A relatively small short-winged Grasshopper of higher mountains (females up to just over an inch, males smaller). Wings about as long as pronotum or somewhat longer (less than length of head + pronotum); body brownish or grayish (paler, often tan or somewhat yellowish on sides and below), usually with two distinct pale stripes along sides of top of pronotum and folded wings; hind femur with contrasting dark cross-bands on both outer and inner sides; hind tibiae red or at least distinctly reddish; male cercus distinctly longer than wide, narrowed at the middle, broadly rounded at the tip, and somewhat curving inward over the tip of the abdomen, not much longer than wide.
In Southern New Mexico this may occur with similar Melanoplus dodgei [note: now, in these mountains, called M. adapi Otte, 2012], which in this area usually lacks the prominent stripes and has narrower often less conspicuous markings on the hind femur. It usually has a less "shiny" look with a somewhat duller and more mottled or speckled pattern. The smaller male cerci are approximately triangular, narrowing toward the blunt tip.
M. calidus occurs in the Sacramento Mountains in New Mexico, where M. franciscanus apparently is not found. It is very similar structurally, but has a more plain color pattern, and (particularly the males) is often greenish, bluish, or occasionally gold when still alive.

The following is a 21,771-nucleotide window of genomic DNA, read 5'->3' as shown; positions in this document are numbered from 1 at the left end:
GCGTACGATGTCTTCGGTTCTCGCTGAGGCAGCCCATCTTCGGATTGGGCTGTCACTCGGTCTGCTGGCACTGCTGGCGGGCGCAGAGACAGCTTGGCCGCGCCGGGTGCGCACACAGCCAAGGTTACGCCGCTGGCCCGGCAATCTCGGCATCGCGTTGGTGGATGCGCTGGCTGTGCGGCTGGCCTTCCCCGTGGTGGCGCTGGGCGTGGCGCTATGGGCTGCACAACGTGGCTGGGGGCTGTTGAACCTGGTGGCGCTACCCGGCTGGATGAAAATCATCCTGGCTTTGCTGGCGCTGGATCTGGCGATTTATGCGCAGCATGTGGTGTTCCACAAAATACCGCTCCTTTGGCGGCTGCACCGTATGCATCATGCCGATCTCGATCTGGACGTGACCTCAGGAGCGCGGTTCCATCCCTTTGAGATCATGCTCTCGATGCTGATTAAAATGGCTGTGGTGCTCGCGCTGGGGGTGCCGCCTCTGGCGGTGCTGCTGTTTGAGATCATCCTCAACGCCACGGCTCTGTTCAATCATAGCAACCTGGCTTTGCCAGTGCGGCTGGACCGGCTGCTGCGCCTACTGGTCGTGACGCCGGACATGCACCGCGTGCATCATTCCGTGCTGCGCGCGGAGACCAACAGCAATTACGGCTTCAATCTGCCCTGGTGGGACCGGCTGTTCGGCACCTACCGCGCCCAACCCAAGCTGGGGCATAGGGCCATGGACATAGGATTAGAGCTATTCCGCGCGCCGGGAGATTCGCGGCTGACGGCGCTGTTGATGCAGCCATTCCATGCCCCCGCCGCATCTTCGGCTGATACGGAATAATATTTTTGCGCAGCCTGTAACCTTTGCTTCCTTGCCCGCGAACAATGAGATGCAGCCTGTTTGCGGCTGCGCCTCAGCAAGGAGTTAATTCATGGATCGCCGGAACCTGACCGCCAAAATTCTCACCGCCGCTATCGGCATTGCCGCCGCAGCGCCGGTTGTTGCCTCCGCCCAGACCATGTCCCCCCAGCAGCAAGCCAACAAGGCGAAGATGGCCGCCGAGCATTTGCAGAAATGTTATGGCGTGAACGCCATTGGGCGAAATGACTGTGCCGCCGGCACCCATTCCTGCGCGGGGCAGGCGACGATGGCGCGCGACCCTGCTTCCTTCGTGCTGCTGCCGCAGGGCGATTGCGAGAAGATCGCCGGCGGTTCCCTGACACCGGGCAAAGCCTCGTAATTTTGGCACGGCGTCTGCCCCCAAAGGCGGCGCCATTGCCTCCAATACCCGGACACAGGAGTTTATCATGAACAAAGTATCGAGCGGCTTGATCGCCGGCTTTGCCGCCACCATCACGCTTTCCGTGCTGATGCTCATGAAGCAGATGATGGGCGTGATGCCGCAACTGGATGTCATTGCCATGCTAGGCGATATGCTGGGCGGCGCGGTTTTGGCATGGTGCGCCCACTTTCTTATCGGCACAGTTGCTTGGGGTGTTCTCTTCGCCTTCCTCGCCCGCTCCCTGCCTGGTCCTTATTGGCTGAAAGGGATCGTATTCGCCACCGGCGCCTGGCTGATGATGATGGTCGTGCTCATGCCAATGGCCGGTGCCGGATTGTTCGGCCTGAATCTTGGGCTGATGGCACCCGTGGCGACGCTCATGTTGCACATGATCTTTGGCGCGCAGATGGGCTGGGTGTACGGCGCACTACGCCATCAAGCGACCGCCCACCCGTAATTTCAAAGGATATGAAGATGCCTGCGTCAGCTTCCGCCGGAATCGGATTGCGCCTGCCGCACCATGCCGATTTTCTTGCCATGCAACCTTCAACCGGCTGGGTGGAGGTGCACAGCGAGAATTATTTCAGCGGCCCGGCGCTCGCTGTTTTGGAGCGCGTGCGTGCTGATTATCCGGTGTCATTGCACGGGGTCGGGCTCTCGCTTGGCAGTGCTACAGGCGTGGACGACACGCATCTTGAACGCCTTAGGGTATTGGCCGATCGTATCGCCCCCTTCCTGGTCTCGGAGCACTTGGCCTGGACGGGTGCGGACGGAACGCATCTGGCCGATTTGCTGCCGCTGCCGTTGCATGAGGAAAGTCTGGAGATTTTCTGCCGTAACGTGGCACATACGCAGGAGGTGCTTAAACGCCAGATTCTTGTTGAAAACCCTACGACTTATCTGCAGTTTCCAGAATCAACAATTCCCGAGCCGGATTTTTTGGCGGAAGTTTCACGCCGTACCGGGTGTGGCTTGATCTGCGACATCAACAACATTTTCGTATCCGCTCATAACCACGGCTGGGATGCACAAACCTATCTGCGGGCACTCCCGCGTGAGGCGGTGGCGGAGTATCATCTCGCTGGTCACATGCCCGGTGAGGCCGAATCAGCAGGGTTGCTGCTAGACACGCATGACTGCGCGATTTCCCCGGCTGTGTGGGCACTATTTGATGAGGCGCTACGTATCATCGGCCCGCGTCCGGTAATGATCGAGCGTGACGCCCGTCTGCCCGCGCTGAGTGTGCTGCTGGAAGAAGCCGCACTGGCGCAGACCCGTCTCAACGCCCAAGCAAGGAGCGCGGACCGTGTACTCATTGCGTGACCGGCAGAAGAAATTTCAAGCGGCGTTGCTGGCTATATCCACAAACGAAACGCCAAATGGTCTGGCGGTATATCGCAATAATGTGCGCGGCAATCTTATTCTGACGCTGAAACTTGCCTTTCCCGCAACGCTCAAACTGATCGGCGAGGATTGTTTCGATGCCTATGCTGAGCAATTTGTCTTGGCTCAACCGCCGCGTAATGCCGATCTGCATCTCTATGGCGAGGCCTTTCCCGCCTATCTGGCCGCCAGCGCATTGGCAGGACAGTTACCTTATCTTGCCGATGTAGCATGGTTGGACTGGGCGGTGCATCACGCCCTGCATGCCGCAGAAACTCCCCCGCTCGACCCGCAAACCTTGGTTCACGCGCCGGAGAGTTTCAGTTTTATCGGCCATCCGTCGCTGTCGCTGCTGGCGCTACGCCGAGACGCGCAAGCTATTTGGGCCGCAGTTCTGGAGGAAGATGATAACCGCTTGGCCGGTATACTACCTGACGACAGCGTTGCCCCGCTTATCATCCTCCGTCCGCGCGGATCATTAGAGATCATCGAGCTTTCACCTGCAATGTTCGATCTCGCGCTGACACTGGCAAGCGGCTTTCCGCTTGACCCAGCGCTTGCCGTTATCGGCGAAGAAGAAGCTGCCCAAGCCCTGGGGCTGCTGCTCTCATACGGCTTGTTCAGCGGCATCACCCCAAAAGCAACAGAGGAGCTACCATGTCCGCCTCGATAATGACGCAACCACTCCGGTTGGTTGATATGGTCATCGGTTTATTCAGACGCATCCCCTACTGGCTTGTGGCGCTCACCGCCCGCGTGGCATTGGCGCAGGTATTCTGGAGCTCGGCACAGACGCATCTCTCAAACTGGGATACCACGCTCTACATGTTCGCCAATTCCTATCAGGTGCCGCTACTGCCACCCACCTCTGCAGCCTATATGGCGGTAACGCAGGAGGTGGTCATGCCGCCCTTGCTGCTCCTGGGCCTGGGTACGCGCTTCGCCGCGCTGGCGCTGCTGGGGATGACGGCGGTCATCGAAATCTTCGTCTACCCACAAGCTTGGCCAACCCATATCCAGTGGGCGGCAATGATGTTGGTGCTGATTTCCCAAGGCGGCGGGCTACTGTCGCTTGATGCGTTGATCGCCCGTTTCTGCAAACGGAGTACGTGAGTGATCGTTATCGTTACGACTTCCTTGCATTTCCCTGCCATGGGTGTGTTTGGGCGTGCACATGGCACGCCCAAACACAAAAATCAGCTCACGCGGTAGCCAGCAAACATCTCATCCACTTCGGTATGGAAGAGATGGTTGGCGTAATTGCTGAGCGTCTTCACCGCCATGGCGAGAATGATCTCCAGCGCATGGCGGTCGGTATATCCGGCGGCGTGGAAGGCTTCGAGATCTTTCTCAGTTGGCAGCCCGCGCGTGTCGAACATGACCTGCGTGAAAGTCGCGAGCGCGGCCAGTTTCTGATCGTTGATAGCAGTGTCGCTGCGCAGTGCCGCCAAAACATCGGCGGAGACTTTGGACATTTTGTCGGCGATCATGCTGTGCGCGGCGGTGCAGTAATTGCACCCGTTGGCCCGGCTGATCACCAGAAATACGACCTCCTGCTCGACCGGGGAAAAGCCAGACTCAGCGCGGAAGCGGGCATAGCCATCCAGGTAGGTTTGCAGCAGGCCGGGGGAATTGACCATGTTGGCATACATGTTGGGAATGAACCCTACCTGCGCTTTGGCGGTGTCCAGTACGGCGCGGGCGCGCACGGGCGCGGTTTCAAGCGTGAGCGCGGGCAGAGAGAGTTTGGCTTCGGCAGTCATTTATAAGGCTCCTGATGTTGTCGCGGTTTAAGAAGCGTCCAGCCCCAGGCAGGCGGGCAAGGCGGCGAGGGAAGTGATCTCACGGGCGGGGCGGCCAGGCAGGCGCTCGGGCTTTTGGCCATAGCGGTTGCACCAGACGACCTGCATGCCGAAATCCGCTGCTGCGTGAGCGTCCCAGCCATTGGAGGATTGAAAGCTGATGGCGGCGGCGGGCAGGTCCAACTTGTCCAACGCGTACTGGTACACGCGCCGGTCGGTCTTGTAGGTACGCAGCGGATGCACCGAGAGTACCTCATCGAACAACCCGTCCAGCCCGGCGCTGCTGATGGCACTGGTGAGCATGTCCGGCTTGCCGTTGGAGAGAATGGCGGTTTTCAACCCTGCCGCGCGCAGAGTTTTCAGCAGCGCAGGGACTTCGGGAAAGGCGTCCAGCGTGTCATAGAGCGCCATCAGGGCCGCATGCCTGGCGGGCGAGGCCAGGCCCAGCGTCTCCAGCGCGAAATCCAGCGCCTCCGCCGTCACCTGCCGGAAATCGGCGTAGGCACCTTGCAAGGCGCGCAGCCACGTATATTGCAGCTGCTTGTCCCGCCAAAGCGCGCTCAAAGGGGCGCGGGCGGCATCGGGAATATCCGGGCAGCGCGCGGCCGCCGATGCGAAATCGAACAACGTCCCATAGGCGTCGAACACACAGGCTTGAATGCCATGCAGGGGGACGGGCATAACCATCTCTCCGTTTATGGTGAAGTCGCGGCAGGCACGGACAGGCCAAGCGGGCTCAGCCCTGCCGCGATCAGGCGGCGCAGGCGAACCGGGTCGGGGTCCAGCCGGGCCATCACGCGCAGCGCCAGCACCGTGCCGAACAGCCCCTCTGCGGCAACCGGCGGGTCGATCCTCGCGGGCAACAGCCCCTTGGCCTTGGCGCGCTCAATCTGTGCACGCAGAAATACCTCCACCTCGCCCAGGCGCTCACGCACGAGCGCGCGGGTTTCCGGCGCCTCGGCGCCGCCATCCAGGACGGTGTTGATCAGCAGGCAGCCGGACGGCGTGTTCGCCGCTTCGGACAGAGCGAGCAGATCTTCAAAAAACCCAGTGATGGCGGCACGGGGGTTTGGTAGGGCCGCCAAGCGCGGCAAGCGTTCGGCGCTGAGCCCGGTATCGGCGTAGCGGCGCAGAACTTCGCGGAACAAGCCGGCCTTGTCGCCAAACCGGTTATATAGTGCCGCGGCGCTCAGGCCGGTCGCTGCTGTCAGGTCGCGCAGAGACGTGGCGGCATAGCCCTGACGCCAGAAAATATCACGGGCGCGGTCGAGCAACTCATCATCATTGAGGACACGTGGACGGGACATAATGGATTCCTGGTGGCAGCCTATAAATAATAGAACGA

M. eumera is similar, but considerably larger in size; with longer wings (distinctly longer than pronotum and head together, sometimes long enough to be able [to sort of] fly); with male cerci wider, more nearly boot-shaped; and it is usually found at lower elevations in the mountains under semi-desert conditions. The pale longitudinal stripes are usually not so well-developed in M. eumera. The two species are occasionally found together in southern New Mexico and some specimens indicate that they might occasionally hybridize (though this is an unsubstantiated observation).
Most other similar small short-winged species that might be found with M. franciscanus lack the dorsal pale stripes; have a dark stripe along the length of the hind femur; have distinctly different male cerci; and/or have blue(ish) hind tibiae.
Guadalupe Mountains in Texas and San Mateo Mountains (Socorro County) in New Mexico to San Francisco Peaks in Arizona.
Open sunny grassy (but relatively dry) areas, often stony, usually associated with Pine or other conifers.
Adults mostly in summer and autumn. Overwinters as eggs
These grasshoppers tend to look a little different in each mountain range they occupy, and it is possible that at least some of these populations are distinct enough to deserve species ranking. However, for the time being they are all grouped together under the one name.
It is worth noting that M. walshii, M. tunicae, M. alabamae, M. querneus, & M. nigrescens are very similar species, but occur far to the east (beyond Texas and the Great Plains).